Mark J. Reed wrote:
> On 11/19/05, *Henrik Theiling* <[log in to unmask] 
> <mailto:[log in to unmask]>> wrote:
>     Hi!
>     R A Brown <[log in to unmask]
>     <mailto:[log in to unmask]>> writes:
>      >...  In the strict sense, English does not have a middle _voice_,
>      >i.e. a grammatically category distinguished morphologically from
>      >active and passive. ...
>     I'd say that modern English does have some kind of systematic middle.
>     More than than, say, German.  You have a lot of transitive verbs that
>     work well intransitively for the object* of the transitive verb used
>     as the *subject* of the transitive one.  This is quite close to a
>     distinct syntactic category, and it is often kind of a middle voice:
> Yes, but I believe Ray's point was that it is not syntactically 
> distinguished.  The "middle voice" verbs you cite are indistinguishable 
> in form from their active counterparts.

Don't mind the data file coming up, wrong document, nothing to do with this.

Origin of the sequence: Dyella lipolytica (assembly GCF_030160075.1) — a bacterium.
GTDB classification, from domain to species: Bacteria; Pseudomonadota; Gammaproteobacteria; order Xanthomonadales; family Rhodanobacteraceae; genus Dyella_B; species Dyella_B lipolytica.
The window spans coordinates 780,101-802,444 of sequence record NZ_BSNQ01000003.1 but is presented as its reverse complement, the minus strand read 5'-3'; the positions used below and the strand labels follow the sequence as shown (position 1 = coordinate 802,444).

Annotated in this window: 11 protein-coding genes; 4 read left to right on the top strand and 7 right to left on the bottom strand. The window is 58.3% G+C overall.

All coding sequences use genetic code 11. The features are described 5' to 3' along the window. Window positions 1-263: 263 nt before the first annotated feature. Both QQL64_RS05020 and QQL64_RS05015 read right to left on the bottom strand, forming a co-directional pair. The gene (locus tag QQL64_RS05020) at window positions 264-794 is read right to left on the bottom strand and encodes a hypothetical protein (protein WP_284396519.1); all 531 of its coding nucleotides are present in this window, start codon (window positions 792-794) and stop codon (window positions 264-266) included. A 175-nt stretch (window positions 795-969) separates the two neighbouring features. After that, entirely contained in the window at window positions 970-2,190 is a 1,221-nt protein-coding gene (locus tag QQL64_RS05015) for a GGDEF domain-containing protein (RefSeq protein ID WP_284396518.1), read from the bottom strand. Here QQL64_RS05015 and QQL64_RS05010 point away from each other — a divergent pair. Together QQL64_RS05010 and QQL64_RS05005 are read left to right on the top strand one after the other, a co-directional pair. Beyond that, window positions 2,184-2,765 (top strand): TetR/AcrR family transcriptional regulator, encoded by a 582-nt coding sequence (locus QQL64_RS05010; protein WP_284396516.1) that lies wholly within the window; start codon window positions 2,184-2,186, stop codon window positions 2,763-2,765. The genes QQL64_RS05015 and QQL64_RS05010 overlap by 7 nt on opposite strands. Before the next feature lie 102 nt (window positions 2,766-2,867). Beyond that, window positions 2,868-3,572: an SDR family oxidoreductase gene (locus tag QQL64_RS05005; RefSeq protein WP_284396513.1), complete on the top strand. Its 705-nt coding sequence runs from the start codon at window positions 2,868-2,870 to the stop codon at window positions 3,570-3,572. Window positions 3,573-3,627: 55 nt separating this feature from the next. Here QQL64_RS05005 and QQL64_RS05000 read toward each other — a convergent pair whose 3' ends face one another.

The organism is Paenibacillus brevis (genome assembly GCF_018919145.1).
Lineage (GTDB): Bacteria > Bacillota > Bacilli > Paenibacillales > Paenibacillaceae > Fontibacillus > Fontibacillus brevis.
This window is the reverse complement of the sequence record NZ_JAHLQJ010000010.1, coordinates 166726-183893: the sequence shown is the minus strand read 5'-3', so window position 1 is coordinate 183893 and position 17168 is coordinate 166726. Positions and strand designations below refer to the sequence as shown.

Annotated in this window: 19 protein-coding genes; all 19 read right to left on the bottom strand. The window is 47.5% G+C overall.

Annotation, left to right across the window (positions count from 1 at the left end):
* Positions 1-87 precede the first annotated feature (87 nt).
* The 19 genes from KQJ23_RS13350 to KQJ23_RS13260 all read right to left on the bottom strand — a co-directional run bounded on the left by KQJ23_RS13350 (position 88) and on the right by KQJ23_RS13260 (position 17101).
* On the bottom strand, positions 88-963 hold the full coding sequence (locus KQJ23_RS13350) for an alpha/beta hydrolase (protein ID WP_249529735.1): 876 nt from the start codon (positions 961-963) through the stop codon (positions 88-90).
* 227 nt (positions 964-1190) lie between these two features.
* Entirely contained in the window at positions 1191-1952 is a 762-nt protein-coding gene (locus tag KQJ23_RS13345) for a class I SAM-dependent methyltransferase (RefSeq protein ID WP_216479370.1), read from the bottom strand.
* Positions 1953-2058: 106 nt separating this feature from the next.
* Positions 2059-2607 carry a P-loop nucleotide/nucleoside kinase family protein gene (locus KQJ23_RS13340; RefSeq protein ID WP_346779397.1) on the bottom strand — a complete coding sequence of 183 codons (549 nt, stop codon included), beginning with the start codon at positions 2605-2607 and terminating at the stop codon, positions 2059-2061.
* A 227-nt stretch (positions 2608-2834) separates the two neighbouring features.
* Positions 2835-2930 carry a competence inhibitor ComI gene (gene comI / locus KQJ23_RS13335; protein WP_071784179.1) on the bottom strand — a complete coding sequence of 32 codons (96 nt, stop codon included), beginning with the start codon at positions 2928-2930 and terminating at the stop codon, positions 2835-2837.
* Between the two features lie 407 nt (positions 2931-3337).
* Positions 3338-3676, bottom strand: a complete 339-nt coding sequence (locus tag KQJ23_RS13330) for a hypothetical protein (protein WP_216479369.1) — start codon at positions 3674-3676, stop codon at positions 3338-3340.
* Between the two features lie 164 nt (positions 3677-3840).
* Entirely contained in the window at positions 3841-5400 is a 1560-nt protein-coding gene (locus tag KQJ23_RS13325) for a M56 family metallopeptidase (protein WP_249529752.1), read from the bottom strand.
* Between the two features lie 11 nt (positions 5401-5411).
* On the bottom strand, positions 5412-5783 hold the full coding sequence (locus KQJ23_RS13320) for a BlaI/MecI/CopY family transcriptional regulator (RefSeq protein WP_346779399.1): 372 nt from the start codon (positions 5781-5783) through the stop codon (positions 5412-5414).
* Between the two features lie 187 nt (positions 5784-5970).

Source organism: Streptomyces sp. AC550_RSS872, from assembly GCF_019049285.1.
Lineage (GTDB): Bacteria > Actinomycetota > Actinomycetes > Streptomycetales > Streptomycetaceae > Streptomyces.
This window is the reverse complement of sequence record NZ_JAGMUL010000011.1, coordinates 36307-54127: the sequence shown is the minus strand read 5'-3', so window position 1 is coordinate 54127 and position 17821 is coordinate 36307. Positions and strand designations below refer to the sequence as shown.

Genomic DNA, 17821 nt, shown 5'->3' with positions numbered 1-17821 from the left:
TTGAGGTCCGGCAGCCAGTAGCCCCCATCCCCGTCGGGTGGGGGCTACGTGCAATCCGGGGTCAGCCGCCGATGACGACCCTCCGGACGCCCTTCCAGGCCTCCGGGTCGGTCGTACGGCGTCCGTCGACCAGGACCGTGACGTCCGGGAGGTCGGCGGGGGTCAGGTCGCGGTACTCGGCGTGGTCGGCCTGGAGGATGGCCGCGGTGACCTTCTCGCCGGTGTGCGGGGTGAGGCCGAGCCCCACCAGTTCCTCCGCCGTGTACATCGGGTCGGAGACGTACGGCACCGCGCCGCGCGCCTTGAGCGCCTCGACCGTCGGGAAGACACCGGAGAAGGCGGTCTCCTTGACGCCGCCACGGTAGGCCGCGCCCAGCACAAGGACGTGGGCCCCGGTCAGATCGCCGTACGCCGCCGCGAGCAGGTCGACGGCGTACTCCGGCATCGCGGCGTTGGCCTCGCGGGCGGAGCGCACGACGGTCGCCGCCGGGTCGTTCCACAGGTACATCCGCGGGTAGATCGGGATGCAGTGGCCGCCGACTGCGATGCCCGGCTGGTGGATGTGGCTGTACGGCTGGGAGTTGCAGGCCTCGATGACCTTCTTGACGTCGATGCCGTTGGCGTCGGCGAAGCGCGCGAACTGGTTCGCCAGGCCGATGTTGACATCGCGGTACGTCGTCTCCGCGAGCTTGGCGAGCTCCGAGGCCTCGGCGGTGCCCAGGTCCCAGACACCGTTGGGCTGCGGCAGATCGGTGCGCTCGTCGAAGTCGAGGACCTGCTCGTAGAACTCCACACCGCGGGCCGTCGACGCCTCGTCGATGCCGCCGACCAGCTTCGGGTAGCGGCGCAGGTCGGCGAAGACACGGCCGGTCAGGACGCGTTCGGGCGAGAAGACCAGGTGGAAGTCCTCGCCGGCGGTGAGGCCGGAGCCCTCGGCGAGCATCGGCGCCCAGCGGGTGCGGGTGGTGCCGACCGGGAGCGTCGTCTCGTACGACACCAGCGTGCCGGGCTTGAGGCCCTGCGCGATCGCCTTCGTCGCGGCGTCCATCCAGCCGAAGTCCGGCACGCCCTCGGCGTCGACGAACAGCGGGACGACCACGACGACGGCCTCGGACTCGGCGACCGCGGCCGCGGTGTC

Absolutely - spot on!

In "The cup fills [with
> water]", the verb "fills" is syntactically  and morphologically in the 
> active voice, regardless of how you choose to distinguish its semantic role.

Yes, grammatically (syntactically & morphologically) English has only 
two voices: active & passive.

IMO it is unhelpful and confusing to use the term 'voice' as a semantic 
category; especially when there exists the perfectly good term 
_diathesis_. I quote Trask's definition:
"The relation between the semantic roles (deep cases, theta roles) 
subcategorized for by a lexical verb or predicate and the surface 
expression of those roles as grammatical relations."

What Henrik is writing about is diathesis, and I have not said that 
there is no 'middle' diathesis in English. Indeed, I believe that some 
analyses of English postulate more than just three diatheses.

However, I understood Aidan's mail to be about _grammatical_ voice and 
replied accordingly. Indeed, Aidan's reply of 19th Nov surely confirms this.

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